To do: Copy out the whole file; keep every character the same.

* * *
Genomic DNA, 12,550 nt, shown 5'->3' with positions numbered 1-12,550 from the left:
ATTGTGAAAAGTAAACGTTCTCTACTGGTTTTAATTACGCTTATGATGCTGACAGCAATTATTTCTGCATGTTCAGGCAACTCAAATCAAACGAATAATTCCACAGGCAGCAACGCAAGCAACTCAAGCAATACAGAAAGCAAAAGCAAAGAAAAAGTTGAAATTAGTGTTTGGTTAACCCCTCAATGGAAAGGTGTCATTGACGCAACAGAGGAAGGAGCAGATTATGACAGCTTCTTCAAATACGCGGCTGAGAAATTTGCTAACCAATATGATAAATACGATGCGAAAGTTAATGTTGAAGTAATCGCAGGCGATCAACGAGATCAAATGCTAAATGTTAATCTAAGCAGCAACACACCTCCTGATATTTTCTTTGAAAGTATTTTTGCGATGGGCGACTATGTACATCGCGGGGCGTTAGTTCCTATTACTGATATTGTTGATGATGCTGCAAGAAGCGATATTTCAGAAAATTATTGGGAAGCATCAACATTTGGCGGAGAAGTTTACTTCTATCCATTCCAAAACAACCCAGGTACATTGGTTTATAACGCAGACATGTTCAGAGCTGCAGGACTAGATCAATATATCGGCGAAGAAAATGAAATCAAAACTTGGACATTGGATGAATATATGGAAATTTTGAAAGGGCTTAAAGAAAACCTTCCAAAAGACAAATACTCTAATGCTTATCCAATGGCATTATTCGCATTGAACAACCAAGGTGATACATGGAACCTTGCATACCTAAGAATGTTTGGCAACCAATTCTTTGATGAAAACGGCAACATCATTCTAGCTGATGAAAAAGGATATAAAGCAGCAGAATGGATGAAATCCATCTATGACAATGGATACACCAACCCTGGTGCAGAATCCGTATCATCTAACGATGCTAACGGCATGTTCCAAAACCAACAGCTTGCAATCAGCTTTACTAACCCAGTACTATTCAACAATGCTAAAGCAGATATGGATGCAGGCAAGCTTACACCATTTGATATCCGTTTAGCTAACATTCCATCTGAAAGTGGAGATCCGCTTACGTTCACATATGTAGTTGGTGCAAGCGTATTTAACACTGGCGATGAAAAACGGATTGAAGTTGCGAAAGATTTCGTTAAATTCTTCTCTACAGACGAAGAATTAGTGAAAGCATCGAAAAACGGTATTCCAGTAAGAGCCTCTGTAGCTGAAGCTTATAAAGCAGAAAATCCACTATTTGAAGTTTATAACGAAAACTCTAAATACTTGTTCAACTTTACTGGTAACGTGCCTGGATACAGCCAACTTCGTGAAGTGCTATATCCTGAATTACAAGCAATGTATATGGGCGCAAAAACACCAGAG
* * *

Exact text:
Genomic DNA, 12,550 nt, shown 5'->3' with positions numbered 1-12,550 from the left:
ATTGTGAAAAGTAAACGTTCTCTACTGGTTTTAATTACGCTTATGATGCTGACAGCAATTATTTCTGCATGTTCAGGCAACTCAAATCAAACGAATAATTCCACAGGCAGCAACGCAAGCAACTCAAGCAATACAGAAAGCAAAAGCAAAGAAAAAGTTGAAATTAGTGTTTGGTTAACCCCTCAATGGAAAGGTGTCATTGACGCAACAGAGGAAGGAGCAGATTATGACAGCTTCTTCAAATACGCGGCTGAGAAATTTGCTAACCAATATGATAAATACGATGCGAAAGTTAATGTTGAAGTAATCGCAGGCGATCAACGAGATCAAATGCTAAATGTTAATCTAAGCAGCAACACACCTCCTGATATTTTCTTTGAAAGTATTTTTGCGATGGGCGACTATGTACATCGCGGGGCGTTAGTTCCTATTACTGATATTGTTGATGATGCTGCAAGAAGCGATATTTCAGAAAATTATTGGGAAGCATCAACATTTGGCGGAGAAGTTTACTTCTATCCATTCCAAAACAACCCAGGTACATTGGTTTATAACGCAGACATGTTCAGAGCTGCAGGACTAGATCAATATATCGGCGAAGAAAATGAAATCAAAACTTGGACATTGGATGAATATATGGAAATTTTGAAAGGGCTTAAAGAAAACCTTCCAAAAGACAAATACTCTAATGCTTATCCAATGGCATTATTCGCATTGAACAACCAAGGTGATACATGGAACCTTGCATACCTAAGAATGTTTGGCAACCAATTCTTTGATGAAAACGGCAACATCATTCTAGCTGATGAAAAAGGATATAAAGCAGCAGAATGGATGAAATCCATCTATGACAATGGATACACCAACCCTGGTGCAGAATCCGTATCATCTAACGATGCTAACGGCATGTTCCAAAACCAACAGCTTGCAATCAGCTTTACTAACCCAGTACTATTCAACAATGCTAAAGCAGATATGGATGCAGGCAAGCTTACACCATTTGATATCCGTTTAGCTAACATTCCATCTGAAAGTGGAGATCCGCTTACGTTCACATATGTAGTTGGTGCAAGCGTATTTAACACTGGCGATGAAAAACGGATTGAAGTTGCGAAAGATTTCGTTAAATTCTTCTCTACAGACGAAGAATTAGTGAAAGCATCGAAAAACGGTATTCCAGTAAGAGCCTCTGTAGCTGAAGCTTATAAAGCAGAAAATCCACTATTTGAAGTTTATAACGAAAACTCTAAATACTTGTTCAACTTTACTGGTAACGTGCCTGGATACAGCCAACTTCGTGAAGTGCTATATCCTGAATTACAAGCAATGTATATGGGCGCAAAAACACCAGAG